The first surgical robot designed for dental implant surgery, Yomi, surpasses 1,000 implants

January 13, 2020

Since 2000 more than 4 million robotic-assisted surgeries have taken place across multiple medical specialties including Cardiovascular, Neurology, and Orthopedics. Until the launch of Yomi, the first and only FDA cleared robot-assisted dental surgery system, dentistry has not been able to benefit from this revolutionary technology. Successfully placing dental implants requires careful pre-operative planning and a high degree of accuracy and precision. Surgical robotic technology helps doctors to achieve these objectives. Neocis, a leader and pioneer in dental robotics, recently announced that more than 1,000 implants were placed in 2019 using the Yomi robotics system, signaling the arrival of surgical robotics technology in the dental space. 

Since 2000 more than 4 million robotic-assisted surgeries have taken place across multiple medical specialties including Cardiovascular, Neurology, and Orthopedics. Until the launch of Yomi, the first and only FDA cleared robot-assisted dental surgery system, dentistry has not been able to benefit from this revolutionary technology. Successfully placing dental implants requires careful pre-operative planning and a high degree of accuracy and precision. Surgical robotic technology helps doctors to achieve these objectives. Neocis, a leader and pioneer in dental robotics, recently announced that more than 1,000 implants were placed in 2019 using the Yomi robotics system, signaling the arrival of surgical robotics technology in the dental space. 

Yomi provides computerized navigation to assist in both the planning (pre-operative) and the surgical (intra-operative) phases of dental implantation surgery. The system offers physical guidance through haptic robotic technology, which constrains the drill in position, orientation, and depth. The assistive technology provides the surgeon with complete control and, unlike plastic surgical guides, allows for clear visualization of the surgical site.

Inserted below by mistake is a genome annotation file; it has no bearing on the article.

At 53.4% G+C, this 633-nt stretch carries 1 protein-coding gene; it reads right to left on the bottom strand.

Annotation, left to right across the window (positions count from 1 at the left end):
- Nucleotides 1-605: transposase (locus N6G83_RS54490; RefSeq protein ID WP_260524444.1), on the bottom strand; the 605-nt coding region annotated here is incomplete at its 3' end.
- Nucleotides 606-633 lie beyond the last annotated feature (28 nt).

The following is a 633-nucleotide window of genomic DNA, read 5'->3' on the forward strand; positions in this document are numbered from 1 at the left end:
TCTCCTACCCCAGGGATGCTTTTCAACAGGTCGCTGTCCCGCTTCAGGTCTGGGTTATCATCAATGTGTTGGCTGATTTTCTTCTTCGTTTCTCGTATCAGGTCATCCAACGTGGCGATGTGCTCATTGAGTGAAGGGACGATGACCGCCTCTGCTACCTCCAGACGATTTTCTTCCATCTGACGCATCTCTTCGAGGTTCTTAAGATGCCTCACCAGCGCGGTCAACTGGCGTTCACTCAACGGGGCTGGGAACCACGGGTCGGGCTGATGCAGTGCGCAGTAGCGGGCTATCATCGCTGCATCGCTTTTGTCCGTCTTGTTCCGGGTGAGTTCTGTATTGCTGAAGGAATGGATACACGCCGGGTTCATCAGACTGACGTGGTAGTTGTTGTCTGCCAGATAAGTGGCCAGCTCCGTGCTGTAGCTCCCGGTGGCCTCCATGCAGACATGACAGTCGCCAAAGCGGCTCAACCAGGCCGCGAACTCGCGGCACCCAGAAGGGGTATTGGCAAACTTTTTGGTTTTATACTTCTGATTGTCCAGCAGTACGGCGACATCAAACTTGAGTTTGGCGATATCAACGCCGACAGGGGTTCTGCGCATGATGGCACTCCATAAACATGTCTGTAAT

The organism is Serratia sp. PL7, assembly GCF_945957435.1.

"This is an exciting milestone for Neocis,” said Alon Mozes, Ph.D., Chief Executive Officer of Neocis. “This has been the direct result of streamlining our workflow and increasing the system functionality. We’re excited to see our increased sales and utilization further underscore the appetite for robotics in the dental industry.” 

Dr. Joe Griffin, a dentist with Cornerstone Dental Arts and new Yomi user, says, “We’ve been able to use Yomi for many cases thanks to a quick learning curve. The system has been easy to incorporate into our practice. We see this clearly establishing a new standard of care for implant patients." 

The system provides software to preoperatively plan dental implantation procedures and provides navigational guidance of the surgical instruments, and Yomi is designed to enable a minimally invasive flapless approach, which has been proven to lead to faster surgery, faster recovery, and less pain for the patient. Learn more at www.neocis.com.